Doctor Tyko Gabriel Glas of Hjalmar Söderberg's Doctor Glas (Doktor Glas translated from Swedish by Paul Britten Austin) is an interesting character. He's a conflicted romantic man who looks for beauty in everything around him, yet he he can't quite express it and when he does it takes on a murderous tone and the result is ultimately less than satisfactory. Published in 1905 the novel caused quite a stir since it dealt with abortion, euthanasia and murder, but it's considered very much a modern novel and was well ahead of its time. And truly it does read as smoothly and perceptively as any good contemporary psychological crime novel.
"What I set down on these pages isn't a confession. To whom should I confess? Nor do I tell the whole truth about myself, only what it pleases me to relate, but nothing that isn't true. Anyway, I can't exorcise my soul's wretchedness--if it is wretched--by telling lies."
Glas is a physician in turn-of-the-century Stockholm, and much of the story is told through his diary entries and conversations with friends and patients. My first impression was this is a classic unreliable narrator, but strangely the more I read the more I thought he really was being honest even if he was selective what he shared. (Though maybe he wasn't being honest with himself?). Unmarried and over thirty he is still a virgin. He can only love women who are already in love with others since they exude a radiance about them. In many ways he's very conservative and certainly is an outwardly respectable member of bourgeois society.
Glas refuses an abortion to a married woman whose family is already large and who lives in straitened circumstances--"my duty as a doctor, respect for life, even the frailest . . . ", yet he's repulsed by the local pastor, Rev. Gregorius whose beautiful young wife has come to Glas for advice. Helga Gregorius married him in a fit of what she felt at the time was religious fervor which quickly cooled, and now she cannot stand his amorous advances. As a matter of fact they are unbearable and despite being an older man, he believes it would be a sin "if they ceased doing what God wished them to do in order to get a child". So she's stuck.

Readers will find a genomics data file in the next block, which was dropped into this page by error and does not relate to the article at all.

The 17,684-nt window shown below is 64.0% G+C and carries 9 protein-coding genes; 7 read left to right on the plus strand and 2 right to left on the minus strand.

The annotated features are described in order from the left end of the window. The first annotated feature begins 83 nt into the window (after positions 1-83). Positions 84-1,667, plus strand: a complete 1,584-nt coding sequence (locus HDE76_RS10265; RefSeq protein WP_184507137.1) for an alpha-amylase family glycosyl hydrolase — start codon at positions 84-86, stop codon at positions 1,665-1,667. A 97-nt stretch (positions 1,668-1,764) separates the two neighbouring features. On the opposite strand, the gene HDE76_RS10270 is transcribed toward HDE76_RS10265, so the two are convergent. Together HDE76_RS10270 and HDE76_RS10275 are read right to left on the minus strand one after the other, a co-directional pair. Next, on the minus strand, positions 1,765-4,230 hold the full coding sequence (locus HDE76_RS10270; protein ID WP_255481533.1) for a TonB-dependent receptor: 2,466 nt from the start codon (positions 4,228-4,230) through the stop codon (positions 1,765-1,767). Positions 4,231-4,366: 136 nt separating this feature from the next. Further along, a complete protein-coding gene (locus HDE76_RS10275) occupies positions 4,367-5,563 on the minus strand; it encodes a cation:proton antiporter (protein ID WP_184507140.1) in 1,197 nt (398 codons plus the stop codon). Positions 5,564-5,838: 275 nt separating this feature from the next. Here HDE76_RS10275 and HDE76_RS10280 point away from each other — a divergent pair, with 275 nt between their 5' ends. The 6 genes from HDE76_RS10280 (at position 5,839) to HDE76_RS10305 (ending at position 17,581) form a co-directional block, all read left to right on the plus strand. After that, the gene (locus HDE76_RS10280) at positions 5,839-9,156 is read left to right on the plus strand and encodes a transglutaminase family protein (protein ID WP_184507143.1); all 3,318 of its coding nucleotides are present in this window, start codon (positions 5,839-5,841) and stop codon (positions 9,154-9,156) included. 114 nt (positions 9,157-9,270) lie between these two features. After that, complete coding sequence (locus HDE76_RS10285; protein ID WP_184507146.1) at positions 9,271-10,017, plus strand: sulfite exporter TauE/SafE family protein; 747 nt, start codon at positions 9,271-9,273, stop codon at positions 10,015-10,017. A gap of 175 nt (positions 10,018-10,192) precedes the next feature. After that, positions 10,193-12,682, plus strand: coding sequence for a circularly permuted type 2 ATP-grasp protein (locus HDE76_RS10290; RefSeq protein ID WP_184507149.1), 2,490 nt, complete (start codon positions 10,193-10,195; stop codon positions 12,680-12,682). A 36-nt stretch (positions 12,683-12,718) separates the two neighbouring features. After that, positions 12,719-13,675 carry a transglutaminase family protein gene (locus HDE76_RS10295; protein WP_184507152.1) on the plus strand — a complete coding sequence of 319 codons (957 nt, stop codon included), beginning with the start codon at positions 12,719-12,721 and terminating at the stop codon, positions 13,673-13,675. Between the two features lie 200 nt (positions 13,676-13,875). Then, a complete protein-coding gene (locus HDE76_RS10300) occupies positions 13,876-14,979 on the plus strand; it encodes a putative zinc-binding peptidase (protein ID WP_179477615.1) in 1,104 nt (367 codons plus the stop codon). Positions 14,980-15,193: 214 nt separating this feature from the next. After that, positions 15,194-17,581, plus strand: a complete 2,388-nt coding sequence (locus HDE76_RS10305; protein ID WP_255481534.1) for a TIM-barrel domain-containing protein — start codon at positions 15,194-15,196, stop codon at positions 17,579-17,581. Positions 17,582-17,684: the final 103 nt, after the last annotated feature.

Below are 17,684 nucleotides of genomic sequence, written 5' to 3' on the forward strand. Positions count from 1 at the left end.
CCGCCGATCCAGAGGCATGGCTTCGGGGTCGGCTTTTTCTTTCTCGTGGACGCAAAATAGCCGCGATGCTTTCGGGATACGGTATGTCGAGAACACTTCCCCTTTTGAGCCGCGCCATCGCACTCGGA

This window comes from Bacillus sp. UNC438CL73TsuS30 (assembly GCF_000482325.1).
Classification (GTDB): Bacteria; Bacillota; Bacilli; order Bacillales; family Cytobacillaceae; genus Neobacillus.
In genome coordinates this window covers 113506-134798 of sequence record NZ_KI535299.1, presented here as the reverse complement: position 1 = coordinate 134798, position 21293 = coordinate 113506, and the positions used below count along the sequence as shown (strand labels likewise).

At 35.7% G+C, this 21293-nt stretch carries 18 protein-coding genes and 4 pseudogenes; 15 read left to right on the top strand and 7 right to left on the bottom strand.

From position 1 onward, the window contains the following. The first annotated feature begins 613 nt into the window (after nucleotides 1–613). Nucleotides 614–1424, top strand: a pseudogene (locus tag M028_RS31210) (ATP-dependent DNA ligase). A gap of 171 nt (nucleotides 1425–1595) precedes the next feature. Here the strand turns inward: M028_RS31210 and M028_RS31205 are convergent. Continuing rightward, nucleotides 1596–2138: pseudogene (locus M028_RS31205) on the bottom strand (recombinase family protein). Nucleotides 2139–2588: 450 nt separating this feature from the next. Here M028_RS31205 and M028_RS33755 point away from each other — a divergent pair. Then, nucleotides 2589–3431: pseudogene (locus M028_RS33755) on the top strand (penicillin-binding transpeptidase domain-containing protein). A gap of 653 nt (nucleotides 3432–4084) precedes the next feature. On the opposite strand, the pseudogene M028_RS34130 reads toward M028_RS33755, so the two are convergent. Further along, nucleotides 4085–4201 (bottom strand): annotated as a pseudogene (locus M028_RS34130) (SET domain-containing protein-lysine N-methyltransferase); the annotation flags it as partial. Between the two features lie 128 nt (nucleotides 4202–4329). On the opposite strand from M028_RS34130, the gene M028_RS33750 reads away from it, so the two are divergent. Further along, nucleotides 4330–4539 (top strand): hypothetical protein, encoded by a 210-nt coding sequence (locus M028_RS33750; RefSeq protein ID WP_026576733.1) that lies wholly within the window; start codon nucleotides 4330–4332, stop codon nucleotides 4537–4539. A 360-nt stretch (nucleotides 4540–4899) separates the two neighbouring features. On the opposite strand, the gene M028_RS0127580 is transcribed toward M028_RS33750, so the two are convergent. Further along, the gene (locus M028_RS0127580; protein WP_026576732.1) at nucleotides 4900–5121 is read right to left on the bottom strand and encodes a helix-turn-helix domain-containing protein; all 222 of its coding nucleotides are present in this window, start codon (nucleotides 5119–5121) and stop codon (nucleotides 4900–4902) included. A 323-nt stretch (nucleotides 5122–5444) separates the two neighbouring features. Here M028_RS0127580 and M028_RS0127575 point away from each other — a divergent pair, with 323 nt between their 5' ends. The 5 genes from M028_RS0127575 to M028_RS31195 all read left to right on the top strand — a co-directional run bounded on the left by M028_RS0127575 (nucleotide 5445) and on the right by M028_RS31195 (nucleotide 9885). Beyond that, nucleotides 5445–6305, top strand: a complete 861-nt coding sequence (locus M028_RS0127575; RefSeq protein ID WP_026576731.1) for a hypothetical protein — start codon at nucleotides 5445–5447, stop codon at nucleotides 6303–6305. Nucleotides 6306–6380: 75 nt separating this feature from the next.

Glas wants to help Helga. There's a catch, however. She is in love with another man, a married man, and they are having a love affair. Helga has that radiance about her, and so Glas falls for her. Although he cannot act on his emotions and desires, he tries to separate Gregorius from his wife. He sends him away on a rest cure for a heart condition, but when Gregorius returns things go back to the way they were before he left. So Glas begins contemplating the one action that will separate the two permanently. The impetus is his own, Helga has no idea what he's planning for Glas cannot stand the idea of Gregorius with the lovely Helga.
There is a dreamlike quality to this story. Glas himself feels like he is living in a dream and wakes from vivid nightmares. A guilty conscious? He has mental conversations with himself as he tries to rationalize his thoughts and actions and he spells it all out in his diary. With so much going on under the surface and so much repression, Freud is written all over this story. The introduction was written by Margaret Atwood and she notes Söderberg had read Ibsen, Poe and Freud and there are glimpses of influence of each on the story. It's very atmospheric in its way and carries with it that turn-of-the-century feel in terms of ideals and philosophies. I'll be curious to hear what the other Slaves thought of the story as they are sure to offer more insight to Doctor Glas. If you're curious (or if you've read the book) check out the discussion here.
Hjalmar Söderberg is my first great find of the year!